You Snooze, You Lose? Obstructive Sleep Apnea’s Perils & Care

The medical community disagrees over whether continuous positive airway pressure (CPAP) helps patients with obstructive sleep apnea and improves their cardiovascular health in the long run. While CPAP addresses symptoms such as daytime sleepiness, clinicians are divided over the device’s utility with secondary burdens such as high blood pressure.

Apnea: A silent problem

An estimated 24 percent of middle-aged men and 9 percent of middle-aged women have sleep apnea. Moderate-to-severe obstructive sleep apnea occurs in approximately 9 percent of men and 4 percent of women in that age range (N Engl J Med 2014;370[24]:2276-2285). Although risks for sleep apnea increase with age, it’s possible for someone to develop sleep apnea at any time and family history increases risks. 

The exact number of people with chronic obstructive sleep apnea is hard to pin down. Diagnosis relies on patients approaching their doctor with obvious symptoms.

“There are a lot of people out there with sleep apnea who are not presenting and we do not know whether or not we should be going out looking for them, like we do hypertension, where it’s a silent thing,” states John R. Stradling, MD, of Churchill Hospital in the United Kingdom.

According to the National Heart, Lung, and Blood Institute, about half of patients with sleep apnea also have high blood pressure, hypertension and other risk factors for stroke and heart failure. However, sleep apnea itself has not been shown to increase risks for cardiovascular diseases.

Stradling is one of the physicians who is dubious of CPAP’s ability to become the next major treatment for blood pressure and sleep apnea, mostly because patients have difficulty maintaining the treatment long enough to alleviate the major symptom of sleepiness. Decreases in blood pressure have been seen using CPAP, but the effect may be minor compared with antihypertensive drugs. Most patients find the device cumbersome and difficult to use while taking tablet medications is easy.

If blood pressure control is the name of the game, he says, tablets are the way to go. He notes that some studies show positive blood pressure effects using CPAP when drugs aren’t working, but “that is a very specific subgroup: patients who have resistant hypertension as defined by three drugs that aren’t working.”

Marked effect?

CPAP appears to have more benefit the longer patients use it. With as little as three to four hours a night, patients can see up to a 2 mm Hg reduction, although that varies (N Engl J Med 2014;370[24]:2276-2285). While this seems positive, no firm data exist to confirm that CPAP lowers elevated blood pressure enough to reduce strokes or heart attacks, nor is cardiovascular risk fully understood in these patients. What physicians can do is estimate what those relative reductions would do to risk in patients who were hypertensive.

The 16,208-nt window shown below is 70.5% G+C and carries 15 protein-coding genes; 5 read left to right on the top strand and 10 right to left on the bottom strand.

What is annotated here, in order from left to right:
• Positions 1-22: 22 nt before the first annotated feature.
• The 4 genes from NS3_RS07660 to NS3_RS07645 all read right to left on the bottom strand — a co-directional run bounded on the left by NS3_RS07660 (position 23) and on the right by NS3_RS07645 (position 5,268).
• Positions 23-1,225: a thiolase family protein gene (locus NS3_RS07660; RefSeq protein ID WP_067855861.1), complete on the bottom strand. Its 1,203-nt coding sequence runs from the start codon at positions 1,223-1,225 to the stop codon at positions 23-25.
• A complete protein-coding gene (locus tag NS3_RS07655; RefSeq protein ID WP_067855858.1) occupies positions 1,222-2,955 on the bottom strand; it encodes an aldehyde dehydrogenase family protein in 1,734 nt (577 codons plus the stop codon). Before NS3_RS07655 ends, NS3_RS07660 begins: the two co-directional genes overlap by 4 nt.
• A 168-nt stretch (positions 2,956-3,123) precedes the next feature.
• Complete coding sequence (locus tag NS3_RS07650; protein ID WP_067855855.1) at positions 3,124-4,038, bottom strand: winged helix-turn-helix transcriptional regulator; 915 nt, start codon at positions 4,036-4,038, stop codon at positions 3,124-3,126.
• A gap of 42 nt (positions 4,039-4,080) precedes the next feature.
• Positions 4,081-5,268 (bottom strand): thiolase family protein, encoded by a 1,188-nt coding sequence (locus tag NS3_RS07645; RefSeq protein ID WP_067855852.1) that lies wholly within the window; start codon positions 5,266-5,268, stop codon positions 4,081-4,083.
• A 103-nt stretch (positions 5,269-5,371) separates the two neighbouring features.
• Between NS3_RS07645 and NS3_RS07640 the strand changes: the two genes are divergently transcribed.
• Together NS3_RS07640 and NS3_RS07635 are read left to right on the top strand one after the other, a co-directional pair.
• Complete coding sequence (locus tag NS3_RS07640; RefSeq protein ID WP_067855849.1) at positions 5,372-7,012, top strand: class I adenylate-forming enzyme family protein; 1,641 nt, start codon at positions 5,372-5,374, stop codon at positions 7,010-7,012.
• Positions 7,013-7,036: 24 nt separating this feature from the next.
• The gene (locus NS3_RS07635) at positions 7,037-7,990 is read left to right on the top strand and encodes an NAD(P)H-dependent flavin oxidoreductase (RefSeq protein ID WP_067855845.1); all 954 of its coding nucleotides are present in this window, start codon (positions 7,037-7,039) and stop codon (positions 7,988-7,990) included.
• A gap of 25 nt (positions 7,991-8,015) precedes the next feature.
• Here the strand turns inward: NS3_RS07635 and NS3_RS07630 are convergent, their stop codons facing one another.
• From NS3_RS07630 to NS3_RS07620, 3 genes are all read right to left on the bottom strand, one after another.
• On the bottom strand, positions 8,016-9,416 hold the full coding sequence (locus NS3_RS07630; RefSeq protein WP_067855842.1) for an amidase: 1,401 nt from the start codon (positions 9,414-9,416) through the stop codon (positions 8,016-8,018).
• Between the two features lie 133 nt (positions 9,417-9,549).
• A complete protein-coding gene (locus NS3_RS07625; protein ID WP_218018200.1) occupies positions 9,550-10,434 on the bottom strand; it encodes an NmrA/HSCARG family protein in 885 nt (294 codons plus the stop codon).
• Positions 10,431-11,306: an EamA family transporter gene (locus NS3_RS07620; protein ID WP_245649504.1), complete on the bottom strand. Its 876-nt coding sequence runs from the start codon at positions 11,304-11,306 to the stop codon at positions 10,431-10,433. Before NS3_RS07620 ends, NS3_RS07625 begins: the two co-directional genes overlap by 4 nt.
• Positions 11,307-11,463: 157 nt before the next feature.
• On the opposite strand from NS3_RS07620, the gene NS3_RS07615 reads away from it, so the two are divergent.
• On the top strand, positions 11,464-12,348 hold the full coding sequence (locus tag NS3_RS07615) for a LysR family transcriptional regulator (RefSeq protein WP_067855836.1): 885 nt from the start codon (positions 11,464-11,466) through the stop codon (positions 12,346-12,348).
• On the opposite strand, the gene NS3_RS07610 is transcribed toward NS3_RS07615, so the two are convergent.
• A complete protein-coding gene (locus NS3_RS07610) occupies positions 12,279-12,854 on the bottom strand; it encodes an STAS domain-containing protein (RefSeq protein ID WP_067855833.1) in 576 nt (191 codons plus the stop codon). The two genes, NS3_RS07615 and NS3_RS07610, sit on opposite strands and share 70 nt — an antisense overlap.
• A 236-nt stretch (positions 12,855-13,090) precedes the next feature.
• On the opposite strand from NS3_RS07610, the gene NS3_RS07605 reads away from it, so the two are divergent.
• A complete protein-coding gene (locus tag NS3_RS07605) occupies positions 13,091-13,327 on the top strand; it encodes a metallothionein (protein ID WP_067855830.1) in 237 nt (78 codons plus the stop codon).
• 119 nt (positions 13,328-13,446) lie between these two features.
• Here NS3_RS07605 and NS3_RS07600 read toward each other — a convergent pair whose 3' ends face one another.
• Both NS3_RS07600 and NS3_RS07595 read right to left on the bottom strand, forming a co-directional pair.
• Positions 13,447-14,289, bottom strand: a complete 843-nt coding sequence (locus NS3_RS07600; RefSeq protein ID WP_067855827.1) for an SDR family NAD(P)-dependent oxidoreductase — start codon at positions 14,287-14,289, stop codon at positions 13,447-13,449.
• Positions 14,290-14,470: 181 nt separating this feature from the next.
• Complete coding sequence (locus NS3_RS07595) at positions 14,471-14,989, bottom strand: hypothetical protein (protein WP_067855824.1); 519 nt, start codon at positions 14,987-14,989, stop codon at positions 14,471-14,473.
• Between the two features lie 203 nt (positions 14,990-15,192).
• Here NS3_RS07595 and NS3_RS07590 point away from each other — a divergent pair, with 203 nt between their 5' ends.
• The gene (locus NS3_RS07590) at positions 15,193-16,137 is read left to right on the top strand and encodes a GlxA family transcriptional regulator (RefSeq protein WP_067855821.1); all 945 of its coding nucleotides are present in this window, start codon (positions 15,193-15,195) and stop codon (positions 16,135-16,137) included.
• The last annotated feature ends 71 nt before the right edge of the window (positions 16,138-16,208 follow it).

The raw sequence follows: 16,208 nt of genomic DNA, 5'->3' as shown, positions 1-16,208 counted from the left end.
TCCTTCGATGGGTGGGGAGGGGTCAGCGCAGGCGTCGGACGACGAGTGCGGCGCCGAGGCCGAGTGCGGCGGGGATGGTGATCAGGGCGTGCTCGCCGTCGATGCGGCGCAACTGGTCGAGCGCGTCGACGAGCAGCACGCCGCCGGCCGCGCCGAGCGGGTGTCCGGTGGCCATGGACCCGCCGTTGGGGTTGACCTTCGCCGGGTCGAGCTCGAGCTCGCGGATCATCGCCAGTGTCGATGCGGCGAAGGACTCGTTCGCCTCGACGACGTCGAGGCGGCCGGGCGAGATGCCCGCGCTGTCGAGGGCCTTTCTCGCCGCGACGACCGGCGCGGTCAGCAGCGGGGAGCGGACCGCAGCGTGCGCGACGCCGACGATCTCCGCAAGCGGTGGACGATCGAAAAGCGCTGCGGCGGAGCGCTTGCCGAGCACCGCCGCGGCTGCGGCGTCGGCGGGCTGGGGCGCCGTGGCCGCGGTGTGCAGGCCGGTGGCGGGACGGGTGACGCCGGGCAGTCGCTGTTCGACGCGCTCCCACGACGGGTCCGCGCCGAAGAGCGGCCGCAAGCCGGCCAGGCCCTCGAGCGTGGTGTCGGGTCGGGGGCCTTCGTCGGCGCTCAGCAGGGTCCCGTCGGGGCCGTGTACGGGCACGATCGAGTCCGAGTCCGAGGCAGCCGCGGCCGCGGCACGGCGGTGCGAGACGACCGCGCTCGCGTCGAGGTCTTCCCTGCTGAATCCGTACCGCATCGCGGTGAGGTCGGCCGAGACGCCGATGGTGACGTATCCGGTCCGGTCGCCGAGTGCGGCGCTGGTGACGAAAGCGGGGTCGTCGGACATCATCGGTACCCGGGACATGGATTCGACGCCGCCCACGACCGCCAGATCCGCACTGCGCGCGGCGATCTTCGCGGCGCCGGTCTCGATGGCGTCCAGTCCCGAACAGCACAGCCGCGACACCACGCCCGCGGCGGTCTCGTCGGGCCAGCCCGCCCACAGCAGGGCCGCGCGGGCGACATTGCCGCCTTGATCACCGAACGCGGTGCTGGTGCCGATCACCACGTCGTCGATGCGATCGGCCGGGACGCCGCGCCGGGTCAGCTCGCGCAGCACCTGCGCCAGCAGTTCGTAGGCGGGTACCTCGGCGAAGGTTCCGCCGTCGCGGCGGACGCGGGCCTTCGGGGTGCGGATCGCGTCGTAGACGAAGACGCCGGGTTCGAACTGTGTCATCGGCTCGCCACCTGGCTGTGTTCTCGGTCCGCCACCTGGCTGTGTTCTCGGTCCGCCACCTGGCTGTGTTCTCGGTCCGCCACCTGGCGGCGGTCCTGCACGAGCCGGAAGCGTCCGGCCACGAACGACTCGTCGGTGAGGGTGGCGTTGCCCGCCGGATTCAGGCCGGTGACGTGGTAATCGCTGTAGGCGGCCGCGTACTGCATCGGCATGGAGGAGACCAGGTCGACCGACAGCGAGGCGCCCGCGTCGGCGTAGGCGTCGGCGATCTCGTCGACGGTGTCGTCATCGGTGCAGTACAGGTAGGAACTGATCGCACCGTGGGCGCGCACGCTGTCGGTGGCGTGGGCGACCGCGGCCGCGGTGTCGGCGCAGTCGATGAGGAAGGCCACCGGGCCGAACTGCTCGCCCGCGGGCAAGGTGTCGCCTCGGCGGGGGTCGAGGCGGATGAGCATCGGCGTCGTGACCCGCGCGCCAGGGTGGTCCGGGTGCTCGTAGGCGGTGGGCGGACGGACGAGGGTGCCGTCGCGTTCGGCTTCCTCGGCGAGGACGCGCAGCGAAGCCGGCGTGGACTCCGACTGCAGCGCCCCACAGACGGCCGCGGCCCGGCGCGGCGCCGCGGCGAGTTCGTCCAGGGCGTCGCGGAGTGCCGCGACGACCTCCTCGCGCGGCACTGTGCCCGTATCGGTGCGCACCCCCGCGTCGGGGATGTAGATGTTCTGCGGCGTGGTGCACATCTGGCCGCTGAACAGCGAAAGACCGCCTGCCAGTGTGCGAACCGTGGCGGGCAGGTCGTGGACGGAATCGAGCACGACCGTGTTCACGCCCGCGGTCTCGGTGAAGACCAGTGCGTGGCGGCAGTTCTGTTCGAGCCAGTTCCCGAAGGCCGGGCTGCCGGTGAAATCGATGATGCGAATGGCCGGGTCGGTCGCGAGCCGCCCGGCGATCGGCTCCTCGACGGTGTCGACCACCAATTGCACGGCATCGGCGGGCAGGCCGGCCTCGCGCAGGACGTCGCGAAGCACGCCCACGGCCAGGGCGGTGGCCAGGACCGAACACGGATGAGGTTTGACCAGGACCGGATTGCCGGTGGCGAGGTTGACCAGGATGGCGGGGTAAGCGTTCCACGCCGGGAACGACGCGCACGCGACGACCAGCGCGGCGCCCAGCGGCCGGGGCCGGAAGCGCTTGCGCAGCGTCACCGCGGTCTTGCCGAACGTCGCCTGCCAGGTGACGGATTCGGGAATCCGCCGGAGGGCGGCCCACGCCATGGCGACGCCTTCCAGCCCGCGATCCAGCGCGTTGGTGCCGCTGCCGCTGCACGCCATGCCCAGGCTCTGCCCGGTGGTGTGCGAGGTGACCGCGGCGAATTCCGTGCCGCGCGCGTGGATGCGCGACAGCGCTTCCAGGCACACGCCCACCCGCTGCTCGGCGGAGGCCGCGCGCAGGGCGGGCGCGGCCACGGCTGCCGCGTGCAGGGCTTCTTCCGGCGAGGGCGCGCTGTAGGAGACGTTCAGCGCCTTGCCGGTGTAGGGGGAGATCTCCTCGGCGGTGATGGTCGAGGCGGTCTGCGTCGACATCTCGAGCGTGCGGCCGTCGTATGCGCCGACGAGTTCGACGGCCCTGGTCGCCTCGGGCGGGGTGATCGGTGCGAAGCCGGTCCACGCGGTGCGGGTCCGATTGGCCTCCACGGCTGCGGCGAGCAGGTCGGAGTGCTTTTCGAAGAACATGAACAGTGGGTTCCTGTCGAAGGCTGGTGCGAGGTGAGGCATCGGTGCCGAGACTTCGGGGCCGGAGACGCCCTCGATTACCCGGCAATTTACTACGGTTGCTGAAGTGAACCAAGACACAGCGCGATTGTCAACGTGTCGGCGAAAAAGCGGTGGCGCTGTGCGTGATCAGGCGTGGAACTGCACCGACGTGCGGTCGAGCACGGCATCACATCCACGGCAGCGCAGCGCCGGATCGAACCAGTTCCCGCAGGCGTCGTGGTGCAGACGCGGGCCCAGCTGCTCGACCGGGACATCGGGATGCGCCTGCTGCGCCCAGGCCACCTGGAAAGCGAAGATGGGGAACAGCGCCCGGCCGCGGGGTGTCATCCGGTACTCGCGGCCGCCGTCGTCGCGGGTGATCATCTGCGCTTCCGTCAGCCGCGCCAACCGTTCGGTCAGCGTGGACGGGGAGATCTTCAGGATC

“At night, your blood pressure goes up and down like a yo-yo with sleep apnea, which is different from ordinary, what would be called essential, hypertension where it’s up but it’s fairly stably up,” says Stradling. “You could argue that that’s bad for the cardiovascular system, that going up and down like a yo-yo, and there’s some evidence that it could be, but there’s also some evidence that that kind of blood pressure going up and down is good for the cardiovascular system because it’s keeping it flexible.”

He notes that the sympathetic activity that accompanies apneic episodes—part of what creates this yo-yo effect—elevates blood pressure in a way that doesn’t persist. It may be particularly high in the morning, but, he says, “By the following evening, the blood pressure is much harder to demonstrate was raised. It’s almost a short-term carry-over effect.”

However, “We’ve certainly shown that if you stop somebody’s CPAP for a couple of weeks, that the blood pressure goes up really quite quickly.”

Which is part of the rub. What part of CPAP use is helpful to patients and their blood pressure? Are there other markers that could be used to determine if this is helping patients in the long term?

Stradling and colleagues study how taking away CPAP for a period affects cardiovascular comorbidities and vascular reactivity in the eye to see if that can offer some answers. Other researchers look at how endothelial function may change in these patients. “There’s a lot we don’t understand about whether sleep apnea is harmful to all parts of the cardiovascular system equally [or] does it harm some or maybe it helps others. We’re a long way off from understanding.”

Daniel J. Gottlieb, MD, MPH, of Veterans Affairs Boston Healthcare System, believes that the association between hypertension and sleep apnea is strong enough that treating sleep apnea should improve outcomes. “Hypertension is such a powerful predictor of, and presumed cause of, incident cardiovascular disease,” Gottlieb says. “It seems like a potential mediator, this relationship between sleep apnea and cardiovascular disease.”